overview of the WMD in Iraq reporthttp://myedison.tesc.edu/tescdocs/Web_Courses/HLS-355-OL/Summaries/WMD_Report_overview.pdfLooking at the Overview of the WMD in Iraq Report, indicate three areas...
Looking at the Overview of the WMD in Iraq Report, indicate three areas that you think indicate lacks in critical thinking.
#9: YES! Instead of focusing on the real issues, the stated mission goals of Iraq to create weapons, and of course the Afghanistan issue, the mere possibility of WMD (not the faculty for creation, or the full intent as stated multiple times) became the watchwords, the entire reason for our mission, and the scapegoat when they were not directly found. It wasn't enough to have plans and intel from sources, or facilities found with equipment; the debate became entirely about the actual existence of WMD and so anything else became secondary.
The biggest problem cited in the report is not so much a lack of critical thinking, but rather a lack of information. According to this report, in the absence of reliable information, policy-makers fell back on old assumptions. This is where critical thinking comes in. The intelligence community started from the assumption that Iraq was developing WMD, and tended to regard evidence supporting this assumption as more credible than other information. As the report concludes, the reports that made their way to the President and other decision-makers were "disastrously one-sided." The report calls for a climate of critical thinking, including the possibility of outside consultants to serve as "devil's advocates."
To me, a key sentence in the document you provided to us is this one:
The Intelligence Community is also fragmented, loosely managed, and poorly coordinated; the 15 intelligence organizations are a “Community” in name only and rarely act with a unity of purpose.
If this description is valid (as it apparently is), then it would be very difficult for these agencies to engage in critical thinking even under the very best of circumstances.
The problem with the report, to me, was based on the problem with the mission of the investigators. There was immense political pressure to find WMDs, given that this was the rationale of the US declaring Saddam Hussein a threat to allies and America, and was the reason for going to war in March of 2003. Starting an investigation, then, with pressure for a predetermined outcome, in my mind compromised the mission of the inspectors and the language of the report.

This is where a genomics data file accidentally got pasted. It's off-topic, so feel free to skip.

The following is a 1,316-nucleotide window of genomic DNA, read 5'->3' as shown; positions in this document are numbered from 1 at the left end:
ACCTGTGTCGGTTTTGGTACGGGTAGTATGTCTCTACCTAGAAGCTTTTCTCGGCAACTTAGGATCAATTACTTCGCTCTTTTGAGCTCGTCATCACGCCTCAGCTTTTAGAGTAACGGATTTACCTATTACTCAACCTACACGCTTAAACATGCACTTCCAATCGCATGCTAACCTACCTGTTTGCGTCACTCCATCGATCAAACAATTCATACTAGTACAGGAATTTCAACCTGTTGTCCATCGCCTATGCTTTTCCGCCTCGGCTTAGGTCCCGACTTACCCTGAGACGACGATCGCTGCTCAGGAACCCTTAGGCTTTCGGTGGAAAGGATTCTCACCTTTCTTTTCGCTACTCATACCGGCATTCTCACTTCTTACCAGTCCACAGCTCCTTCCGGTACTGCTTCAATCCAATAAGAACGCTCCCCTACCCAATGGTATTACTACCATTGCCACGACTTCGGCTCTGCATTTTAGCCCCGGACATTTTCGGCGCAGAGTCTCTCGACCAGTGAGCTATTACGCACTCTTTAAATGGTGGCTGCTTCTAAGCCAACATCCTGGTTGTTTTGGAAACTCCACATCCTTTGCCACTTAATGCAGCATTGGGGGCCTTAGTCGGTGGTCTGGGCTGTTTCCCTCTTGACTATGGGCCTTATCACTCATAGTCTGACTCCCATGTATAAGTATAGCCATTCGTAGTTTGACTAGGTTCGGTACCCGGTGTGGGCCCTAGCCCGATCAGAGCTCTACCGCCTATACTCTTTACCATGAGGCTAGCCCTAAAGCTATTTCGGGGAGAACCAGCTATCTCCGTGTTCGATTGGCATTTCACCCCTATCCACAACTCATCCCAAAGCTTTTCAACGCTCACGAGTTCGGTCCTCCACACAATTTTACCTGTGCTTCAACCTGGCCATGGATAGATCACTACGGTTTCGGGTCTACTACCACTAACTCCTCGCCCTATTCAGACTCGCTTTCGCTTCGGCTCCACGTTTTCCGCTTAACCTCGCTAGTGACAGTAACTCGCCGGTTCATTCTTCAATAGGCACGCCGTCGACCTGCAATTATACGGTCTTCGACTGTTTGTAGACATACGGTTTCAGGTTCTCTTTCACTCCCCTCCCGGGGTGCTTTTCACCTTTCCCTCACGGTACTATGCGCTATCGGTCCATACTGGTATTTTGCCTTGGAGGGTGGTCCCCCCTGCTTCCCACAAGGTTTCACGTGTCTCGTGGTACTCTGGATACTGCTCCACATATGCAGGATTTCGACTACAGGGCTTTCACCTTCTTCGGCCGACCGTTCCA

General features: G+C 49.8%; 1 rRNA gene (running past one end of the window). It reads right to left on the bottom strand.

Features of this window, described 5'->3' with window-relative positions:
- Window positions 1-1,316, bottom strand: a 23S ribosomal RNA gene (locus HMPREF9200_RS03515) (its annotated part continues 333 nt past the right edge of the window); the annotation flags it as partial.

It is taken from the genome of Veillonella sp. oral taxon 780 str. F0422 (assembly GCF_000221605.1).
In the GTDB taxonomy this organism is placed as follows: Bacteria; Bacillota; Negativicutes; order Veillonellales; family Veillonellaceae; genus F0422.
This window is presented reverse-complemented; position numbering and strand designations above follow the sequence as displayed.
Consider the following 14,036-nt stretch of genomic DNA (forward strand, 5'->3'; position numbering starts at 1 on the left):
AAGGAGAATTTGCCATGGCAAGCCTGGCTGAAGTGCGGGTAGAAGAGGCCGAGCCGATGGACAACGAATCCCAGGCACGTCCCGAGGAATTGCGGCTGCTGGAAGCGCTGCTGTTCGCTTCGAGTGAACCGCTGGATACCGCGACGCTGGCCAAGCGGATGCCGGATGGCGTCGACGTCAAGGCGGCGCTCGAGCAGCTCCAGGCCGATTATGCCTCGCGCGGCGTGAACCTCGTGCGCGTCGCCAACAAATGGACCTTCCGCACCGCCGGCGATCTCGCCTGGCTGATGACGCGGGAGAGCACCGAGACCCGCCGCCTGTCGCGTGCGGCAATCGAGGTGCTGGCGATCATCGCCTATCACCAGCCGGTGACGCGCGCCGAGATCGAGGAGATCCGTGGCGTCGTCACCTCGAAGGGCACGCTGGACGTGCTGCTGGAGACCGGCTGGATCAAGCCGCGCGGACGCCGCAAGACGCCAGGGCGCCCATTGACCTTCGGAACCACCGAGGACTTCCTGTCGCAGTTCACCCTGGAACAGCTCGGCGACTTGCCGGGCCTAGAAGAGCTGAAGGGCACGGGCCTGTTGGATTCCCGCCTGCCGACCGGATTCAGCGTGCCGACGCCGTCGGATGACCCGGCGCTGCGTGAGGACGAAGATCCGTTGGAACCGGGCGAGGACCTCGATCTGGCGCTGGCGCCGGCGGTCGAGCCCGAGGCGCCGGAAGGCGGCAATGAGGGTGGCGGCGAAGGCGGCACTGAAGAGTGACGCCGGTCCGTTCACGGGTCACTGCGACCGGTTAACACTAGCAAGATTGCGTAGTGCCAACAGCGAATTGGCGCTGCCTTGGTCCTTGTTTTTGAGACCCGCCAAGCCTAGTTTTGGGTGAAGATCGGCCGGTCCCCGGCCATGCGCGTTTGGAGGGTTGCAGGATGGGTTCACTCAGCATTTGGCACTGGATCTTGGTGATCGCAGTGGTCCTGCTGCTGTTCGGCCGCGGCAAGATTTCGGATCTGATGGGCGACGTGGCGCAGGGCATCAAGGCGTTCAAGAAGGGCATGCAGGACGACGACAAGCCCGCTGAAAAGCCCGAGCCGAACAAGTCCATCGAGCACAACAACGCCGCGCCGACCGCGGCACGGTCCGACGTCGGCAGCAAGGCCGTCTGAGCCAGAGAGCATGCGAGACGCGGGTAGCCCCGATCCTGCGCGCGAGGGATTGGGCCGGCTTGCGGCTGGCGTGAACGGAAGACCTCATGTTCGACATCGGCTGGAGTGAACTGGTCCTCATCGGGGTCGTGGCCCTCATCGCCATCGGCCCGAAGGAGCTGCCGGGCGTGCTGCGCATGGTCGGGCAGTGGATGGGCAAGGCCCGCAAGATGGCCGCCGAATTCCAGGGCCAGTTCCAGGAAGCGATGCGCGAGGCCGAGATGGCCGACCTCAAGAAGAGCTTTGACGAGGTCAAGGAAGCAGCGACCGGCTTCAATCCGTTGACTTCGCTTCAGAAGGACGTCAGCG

Another area of the lack of critical thinking is in the area of understanding culture. There is little evidence that Americans understand the customs of the Middle East. The world does not always work in the way America assumes. All this is to say that there was a lack of information and in particular, a lack of cultural information. Something like this could have helped tremendously in the area of diplomacy.
Basically, the major lack of critical thinking was an inability to examine assumptions logically. People clung to their assumptions about Saddam Hussein rather than thinking about them in a purely logical way. There was also a lack of critical thinking in the organization of the intelligence community, which was too set in its ways to adapt to new realities.
I, too, have to agree that it was a lack of information. The words/phrases "flaw," "knows disturbingly little," and "irrelevant" (in regards to information) support that there was simply a lack of information. It seems that too many people had their own ideas about what another was capable of and relied upon that fact alone.
Yes, as other editors comment, the biggest failure in critical thought comes when assumptions were used to fill in the gaps of a lack of information. This meant that people made massively crucial military decisions based on their own ideas and assumptions on Saddam Hussein rather than sticking to the facts.